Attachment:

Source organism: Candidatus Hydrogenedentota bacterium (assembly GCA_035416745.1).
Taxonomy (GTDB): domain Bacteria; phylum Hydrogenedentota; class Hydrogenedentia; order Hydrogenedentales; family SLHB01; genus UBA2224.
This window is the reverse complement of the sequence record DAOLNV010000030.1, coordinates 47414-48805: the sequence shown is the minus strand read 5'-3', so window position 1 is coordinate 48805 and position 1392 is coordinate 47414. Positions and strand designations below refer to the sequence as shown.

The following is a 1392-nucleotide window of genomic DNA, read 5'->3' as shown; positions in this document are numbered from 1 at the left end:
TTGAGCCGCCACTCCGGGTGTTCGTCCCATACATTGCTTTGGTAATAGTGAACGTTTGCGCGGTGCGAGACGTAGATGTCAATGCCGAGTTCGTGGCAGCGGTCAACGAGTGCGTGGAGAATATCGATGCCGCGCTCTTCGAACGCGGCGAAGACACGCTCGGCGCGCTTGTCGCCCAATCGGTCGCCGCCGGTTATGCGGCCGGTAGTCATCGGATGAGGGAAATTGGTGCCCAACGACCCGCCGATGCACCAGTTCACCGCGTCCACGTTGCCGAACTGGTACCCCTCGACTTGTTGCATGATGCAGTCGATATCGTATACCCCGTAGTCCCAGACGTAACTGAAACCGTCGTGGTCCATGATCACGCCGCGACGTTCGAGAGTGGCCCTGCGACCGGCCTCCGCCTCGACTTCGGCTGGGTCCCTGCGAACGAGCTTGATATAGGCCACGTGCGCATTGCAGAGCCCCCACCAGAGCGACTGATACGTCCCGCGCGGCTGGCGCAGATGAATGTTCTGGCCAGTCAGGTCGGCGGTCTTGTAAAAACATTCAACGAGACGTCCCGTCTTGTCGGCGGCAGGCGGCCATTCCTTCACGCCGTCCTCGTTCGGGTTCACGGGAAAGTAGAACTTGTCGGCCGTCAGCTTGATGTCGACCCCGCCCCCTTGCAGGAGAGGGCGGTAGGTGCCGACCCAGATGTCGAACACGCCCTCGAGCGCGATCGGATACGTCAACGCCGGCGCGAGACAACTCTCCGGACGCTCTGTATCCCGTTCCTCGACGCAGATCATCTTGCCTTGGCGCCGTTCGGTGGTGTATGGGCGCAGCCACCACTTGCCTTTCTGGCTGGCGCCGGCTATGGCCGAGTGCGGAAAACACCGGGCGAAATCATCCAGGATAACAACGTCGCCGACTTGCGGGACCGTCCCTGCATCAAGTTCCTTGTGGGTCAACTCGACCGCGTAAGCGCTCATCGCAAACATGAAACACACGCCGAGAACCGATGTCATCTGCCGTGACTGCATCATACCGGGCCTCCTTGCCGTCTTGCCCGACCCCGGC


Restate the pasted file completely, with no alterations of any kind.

Source organism: Candidatus Hydrogenedentota bacterium (assembly GCA_035416745.1).
Taxonomy (GTDB): domain Bacteria; phylum Hydrogenedentota; class Hydrogenedentia; order Hydrogenedentales; family SLHB01; genus UBA2224.
This window is the reverse complement of the sequence record DAOLNV010000030.1, coordinates 47414-48805: the sequence shown is the minus strand read 5'-3', so window position 1 is coordinate 48805 and position 1392 is coordinate 47414. Positions and strand designations below refer to the sequence as shown.

The following is a 1392-nucleotide window of genomic DNA, read 5'->3' as shown; positions in this document are numbered from 1 at the left end:
TTGAGCCGCCACTCCGGGTGTTCGTCCCATACATTGCTTTGGTAATAGTGAACGTTTGCGCGGTGCGAGACGTAGATGTCAATGCCGAGTTCGTGGCAGCGGTCAACGAGTGCGTGGAGAATATCGATGCCGCGCTCTTCGAACGCGGCGAAGACACGCTCGGCGCGCTTGTCGCCCAATCGGTCGCCGCCGGTTATGCGGCCGGTAGTCATCGGATGAGGGAAATTGGTGCCCAACGACCCGCCGATGCACCAGTTCACCGCGTCCACGTTGCCGAACTGGTACCCCTCGACTTGTTGCATGATGCAGTCGATATCGTATACCCCGTAGTCCCAGACGTAACTGAAACCGTCGTGGTCCATGATCACGCCGCGACGTTCGAGAGTGGCCCTGCGACCGGCCTCCGCCTCGACTTCGGCTGGGTCCCTGCGAACGAGCTTGATATAGGCCACGTGCGCATTGCAGAGCCCCCACCAGAGCGACTGATACGTCCCGCGCGGCTGGCGCAGATGAATGTTCTGGCCAGTCAGGTCGGCGGTCTTGTAAAAACATTCAACGAGACGTCCCGTCTTGTCGGCGGCAGGCGGCCATTCCTTCACGCCGTCCTCGTTCGGGTTCACGGGAAAGTAGAACTTGTCGGCCGTCAGCTTGATGTCGACCCCGCCCCCTTGCAGGAGAGGGCGGTAGGTGCCGACCCAGATGTCGAACACGCCCTCGAGCGCGATCGGATACGTCAACGCCGGCGCGAGACAACTCTCCGGACGCTCTGTATCCCGTTCCTCGACGCAGATCATCTTGCCTTGGCGCCGTTCGGTGGTGTATGGGCGCAGCCACCACTTGCCTTTCTGGCTGGCGCCGGCTATGGCCGAGTGCGGAAAACACCGGGCGAAATCATCCAGGATAACAACGTCGCCGACTTGCGGGACCGTCCCTGCATCAAGTTCCTTGTGGGTCAACTCGACCGCGTAAGCGCTCATCGCAAACATGAAACACACGCCGAGAACCGATGTCATCTGCCGTGACTGCATCATACCGGGCCTCCTTGCCGTCTTGCCCGACCCCGGC